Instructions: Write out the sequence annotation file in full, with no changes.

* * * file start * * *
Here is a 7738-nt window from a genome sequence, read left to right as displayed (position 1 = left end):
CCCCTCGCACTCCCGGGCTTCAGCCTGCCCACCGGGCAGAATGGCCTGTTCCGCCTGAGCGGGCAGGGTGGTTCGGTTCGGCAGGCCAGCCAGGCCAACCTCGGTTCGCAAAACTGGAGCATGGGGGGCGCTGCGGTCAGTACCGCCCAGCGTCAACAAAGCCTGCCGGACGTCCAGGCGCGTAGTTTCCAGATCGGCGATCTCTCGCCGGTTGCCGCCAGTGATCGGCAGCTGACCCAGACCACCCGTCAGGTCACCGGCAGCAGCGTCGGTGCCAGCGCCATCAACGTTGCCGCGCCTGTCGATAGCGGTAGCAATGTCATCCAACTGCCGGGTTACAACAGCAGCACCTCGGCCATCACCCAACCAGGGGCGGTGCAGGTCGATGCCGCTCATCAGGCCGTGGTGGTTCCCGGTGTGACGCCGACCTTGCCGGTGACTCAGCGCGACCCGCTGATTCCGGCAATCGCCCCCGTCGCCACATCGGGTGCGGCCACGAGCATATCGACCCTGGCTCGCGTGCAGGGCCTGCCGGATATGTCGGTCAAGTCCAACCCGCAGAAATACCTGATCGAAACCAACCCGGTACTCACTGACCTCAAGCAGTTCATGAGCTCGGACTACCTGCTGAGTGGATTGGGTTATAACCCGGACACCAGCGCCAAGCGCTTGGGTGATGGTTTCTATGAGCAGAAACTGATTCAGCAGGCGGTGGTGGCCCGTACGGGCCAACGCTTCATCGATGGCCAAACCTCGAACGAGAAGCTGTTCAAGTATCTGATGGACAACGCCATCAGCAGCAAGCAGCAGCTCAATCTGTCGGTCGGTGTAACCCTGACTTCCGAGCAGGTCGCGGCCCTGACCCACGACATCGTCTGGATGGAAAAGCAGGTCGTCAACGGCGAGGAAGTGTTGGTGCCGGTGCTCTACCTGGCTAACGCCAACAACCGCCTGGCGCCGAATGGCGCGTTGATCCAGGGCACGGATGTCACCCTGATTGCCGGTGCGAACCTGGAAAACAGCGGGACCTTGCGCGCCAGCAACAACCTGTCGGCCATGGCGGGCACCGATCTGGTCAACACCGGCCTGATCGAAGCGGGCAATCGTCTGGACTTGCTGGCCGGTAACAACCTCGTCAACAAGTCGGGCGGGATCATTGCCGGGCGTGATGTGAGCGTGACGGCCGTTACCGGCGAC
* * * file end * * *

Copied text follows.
Here is a 7738-nt window from a genome sequence, read left to right as displayed (position 1 = left end):
CCCCTCGCACTCCCGGGCTTCAGCCTGCCCACCGGGCAGAATGGCCTGTTCCGCCTGAGCGGGCAGGGTGGTTCGGTTCGGCAGGCCAGCCAGGCCAACCTCGGTTCGCAAAACTGGAGCATGGGGGGCGCTGCGGTCAGTACCGCCCAGCGTCAACAAAGCCTGCCGGACGTCCAGGCGCGTAGTTTCCAGATCGGCGATCTCTCGCCGGTTGCCGCCAGTGATCGGCAGCTGACCCAGACCACCCGTCAGGTCACCGGCAGCAGCGTCGGTGCCAGCGCCATCAACGTTGCCGCGCCTGTCGATAGCGGTAGCAATGTCATCCAACTGCCGGGTTACAACAGCAGCACCTCGGCCATCACCCAACCAGGGGCGGTGCAGGTCGATGCCGCTCATCAGGCCGTGGTGGTTCCCGGTGTGACGCCGACCTTGCCGGTGACTCAGCGCGACCCGCTGATTCCGGCAATCGCCCCCGTCGCCACATCGGGTGCGGCCACGAGCATATCGACCCTGGCTCGCGTGCAGGGCCTGCCGGATATGTCGGTCAAGTCCAACCCGCAGAAATACCTGATCGAAACCAACCCGGTACTCACTGACCTCAAGCAGTTCATGAGCTCGGACTACCTGCTGAGTGGATTGGGTTATAACCCGGACACCAGCGCCAAGCGCTTGGGTGATGGTTTCTATGAGCAGAAACTGATTCAGCAGGCGGTGGTGGCCCGTACGGGCCAACGCTTCATCGATGGCCAAACCTCGAACGAGAAGCTGTTCAAGTATCTGATGGACAACGCCATCAGCAGCAAGCAGCAGCTCAATCTGTCGGTCGGTGTAACCCTGACTTCCGAGCAGGTCGCGGCCCTGACCCACGACATCGTCTGGATGGAAAAGCAGGTCGTCAACGGCGAGGAAGTGTTGGTGCCGGTGCTCTACCTGGCTAACGCCAACAACCGCCTGGCGCCGAATGGCGCGTTGATCCAGGGCACGGATGTCACCCTGATTGCCGGTGCGAACCTGGAAAACAGCGGGACCTTGCGCGCCAGCAACAACCTGTCGGCCATGGCGGGCACCGATCTGGTCAACACCGGCCTGATCGAAGCGGGCAATCGTCTGGACTTGCTGGCCGGTAACAACCTCGTCAACAAGTCGGGCGGGATCATTGCCGGGCGTGATGTGAGCGTGACGGCCGTTACCGGCGAC